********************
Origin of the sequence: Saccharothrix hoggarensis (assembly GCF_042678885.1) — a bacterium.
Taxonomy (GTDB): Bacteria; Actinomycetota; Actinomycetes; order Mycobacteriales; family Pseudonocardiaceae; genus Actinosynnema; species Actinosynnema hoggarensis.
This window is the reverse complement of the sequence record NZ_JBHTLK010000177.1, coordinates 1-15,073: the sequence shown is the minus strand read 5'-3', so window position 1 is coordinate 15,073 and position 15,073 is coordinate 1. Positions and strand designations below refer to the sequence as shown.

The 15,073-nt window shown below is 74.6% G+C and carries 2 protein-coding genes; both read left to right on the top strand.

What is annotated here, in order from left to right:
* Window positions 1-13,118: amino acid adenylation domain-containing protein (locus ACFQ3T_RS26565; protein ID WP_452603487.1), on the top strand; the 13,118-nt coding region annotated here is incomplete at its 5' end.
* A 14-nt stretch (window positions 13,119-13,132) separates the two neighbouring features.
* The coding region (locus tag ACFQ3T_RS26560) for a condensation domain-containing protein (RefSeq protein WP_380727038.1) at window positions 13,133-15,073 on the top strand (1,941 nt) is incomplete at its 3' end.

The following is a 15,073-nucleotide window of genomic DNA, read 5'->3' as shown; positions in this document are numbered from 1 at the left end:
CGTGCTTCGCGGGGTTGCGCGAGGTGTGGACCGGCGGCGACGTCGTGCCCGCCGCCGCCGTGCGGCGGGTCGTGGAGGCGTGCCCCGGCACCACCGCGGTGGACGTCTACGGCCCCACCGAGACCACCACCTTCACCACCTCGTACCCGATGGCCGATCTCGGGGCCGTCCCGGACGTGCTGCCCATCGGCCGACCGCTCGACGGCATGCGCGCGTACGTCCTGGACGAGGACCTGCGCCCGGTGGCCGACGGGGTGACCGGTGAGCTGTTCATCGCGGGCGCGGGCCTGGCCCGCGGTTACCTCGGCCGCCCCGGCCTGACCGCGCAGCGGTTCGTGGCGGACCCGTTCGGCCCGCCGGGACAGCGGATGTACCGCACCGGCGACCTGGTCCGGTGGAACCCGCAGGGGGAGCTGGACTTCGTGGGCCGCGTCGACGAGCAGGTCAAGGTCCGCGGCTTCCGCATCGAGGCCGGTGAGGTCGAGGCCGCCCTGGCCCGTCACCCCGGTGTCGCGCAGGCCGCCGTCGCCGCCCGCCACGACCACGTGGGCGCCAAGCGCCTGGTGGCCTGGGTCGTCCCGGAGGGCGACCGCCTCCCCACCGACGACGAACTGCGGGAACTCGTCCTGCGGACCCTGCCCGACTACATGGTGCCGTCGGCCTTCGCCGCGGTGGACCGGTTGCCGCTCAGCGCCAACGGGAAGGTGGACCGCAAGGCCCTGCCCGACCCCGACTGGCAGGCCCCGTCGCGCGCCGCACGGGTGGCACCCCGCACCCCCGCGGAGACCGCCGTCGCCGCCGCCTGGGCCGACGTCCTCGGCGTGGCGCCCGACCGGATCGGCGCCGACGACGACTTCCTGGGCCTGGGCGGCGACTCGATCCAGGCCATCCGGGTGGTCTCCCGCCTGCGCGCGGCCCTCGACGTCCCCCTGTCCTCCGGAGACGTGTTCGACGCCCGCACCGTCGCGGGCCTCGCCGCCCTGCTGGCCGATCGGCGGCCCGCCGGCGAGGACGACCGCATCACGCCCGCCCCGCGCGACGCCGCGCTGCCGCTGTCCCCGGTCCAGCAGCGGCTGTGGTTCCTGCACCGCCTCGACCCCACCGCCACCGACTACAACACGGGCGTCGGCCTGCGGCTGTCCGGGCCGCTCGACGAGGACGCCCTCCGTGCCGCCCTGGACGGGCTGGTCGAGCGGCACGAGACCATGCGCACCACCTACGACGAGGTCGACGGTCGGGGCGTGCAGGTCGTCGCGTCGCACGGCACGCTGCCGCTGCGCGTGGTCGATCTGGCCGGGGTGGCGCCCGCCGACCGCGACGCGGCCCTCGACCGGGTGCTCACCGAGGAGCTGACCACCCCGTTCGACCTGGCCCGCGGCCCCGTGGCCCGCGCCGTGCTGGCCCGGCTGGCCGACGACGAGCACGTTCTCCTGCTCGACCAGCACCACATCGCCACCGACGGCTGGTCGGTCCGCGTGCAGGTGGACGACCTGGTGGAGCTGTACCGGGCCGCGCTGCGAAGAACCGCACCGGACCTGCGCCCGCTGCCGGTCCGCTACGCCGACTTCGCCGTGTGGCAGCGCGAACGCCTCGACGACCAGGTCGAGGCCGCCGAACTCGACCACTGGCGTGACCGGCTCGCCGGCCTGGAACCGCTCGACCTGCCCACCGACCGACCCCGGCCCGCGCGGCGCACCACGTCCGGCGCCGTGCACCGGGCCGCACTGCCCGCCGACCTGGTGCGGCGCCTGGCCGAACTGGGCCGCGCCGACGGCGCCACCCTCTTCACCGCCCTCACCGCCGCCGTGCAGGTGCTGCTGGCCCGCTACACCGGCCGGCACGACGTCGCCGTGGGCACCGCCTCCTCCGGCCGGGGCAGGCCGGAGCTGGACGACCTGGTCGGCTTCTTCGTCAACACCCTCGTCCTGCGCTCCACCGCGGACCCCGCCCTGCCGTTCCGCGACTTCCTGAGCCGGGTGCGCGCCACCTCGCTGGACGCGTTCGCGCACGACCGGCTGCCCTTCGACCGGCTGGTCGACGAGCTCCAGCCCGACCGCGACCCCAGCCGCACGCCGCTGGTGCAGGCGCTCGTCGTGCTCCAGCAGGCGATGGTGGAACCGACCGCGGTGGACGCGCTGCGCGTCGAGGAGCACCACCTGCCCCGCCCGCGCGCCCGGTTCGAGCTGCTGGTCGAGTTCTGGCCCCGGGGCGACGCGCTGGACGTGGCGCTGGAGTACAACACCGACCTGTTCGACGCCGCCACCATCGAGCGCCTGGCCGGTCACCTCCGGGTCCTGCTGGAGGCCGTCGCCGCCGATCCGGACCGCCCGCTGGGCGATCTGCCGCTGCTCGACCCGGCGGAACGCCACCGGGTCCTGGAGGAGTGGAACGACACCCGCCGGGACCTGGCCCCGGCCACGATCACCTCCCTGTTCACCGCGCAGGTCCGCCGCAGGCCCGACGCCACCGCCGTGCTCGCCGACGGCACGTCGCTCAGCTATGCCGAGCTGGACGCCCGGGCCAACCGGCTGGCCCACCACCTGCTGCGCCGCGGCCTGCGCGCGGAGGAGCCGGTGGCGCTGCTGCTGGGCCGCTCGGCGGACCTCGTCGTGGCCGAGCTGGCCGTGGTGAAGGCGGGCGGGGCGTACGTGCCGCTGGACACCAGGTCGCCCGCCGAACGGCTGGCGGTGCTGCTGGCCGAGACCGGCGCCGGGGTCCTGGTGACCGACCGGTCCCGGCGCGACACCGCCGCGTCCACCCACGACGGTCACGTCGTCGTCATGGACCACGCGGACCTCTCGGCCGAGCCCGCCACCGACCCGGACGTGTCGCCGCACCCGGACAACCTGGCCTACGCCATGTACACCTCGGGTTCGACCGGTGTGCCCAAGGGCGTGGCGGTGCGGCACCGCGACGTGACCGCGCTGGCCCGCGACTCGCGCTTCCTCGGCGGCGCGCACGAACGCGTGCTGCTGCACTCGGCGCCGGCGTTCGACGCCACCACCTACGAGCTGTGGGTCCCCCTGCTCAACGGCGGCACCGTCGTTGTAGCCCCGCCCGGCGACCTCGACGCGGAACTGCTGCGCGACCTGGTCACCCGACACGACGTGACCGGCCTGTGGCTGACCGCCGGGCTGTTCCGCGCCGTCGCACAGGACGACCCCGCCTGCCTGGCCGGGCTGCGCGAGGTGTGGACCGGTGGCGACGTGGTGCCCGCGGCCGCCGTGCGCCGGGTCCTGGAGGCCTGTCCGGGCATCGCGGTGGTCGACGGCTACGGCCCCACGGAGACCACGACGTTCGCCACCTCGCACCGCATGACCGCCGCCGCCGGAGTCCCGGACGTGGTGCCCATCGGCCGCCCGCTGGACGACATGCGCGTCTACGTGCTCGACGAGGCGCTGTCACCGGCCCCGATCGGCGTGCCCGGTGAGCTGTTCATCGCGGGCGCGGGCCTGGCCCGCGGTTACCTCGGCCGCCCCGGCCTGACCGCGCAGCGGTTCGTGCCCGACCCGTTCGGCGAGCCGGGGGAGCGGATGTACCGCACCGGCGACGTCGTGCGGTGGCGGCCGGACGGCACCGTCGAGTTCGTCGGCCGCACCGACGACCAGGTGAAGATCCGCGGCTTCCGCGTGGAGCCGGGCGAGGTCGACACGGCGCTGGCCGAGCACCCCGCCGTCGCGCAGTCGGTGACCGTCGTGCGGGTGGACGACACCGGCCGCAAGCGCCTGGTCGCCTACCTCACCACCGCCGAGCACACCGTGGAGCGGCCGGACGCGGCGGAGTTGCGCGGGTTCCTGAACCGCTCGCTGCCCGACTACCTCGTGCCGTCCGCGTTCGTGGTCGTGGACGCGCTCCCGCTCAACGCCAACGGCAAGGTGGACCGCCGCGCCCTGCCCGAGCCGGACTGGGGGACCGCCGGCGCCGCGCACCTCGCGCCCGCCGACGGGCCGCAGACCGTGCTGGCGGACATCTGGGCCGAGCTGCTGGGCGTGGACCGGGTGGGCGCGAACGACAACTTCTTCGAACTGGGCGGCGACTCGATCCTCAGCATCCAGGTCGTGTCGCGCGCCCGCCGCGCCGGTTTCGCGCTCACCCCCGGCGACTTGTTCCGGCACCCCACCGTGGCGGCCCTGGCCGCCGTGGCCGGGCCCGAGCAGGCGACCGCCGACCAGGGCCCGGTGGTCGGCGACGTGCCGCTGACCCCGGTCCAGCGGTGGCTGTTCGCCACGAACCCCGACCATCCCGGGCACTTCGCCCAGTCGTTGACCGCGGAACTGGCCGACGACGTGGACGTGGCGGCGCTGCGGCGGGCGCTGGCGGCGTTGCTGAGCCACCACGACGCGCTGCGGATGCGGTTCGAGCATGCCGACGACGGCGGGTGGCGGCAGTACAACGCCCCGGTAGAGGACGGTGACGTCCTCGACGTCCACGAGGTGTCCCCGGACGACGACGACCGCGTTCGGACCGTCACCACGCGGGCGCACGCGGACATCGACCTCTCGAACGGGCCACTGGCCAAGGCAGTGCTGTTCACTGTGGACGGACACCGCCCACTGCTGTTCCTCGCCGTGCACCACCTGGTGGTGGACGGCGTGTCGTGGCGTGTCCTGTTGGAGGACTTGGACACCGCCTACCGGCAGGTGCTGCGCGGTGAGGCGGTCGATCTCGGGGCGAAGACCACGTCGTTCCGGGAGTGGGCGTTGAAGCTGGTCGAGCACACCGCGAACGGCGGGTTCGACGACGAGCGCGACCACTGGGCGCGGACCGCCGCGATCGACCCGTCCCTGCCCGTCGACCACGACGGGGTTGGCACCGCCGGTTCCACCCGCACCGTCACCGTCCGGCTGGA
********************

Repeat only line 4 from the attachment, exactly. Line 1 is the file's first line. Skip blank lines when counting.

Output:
The 15,073-nt window shown below is 74.6% G+C and carries 2 protein-coding genes; both read left to right on the top strand.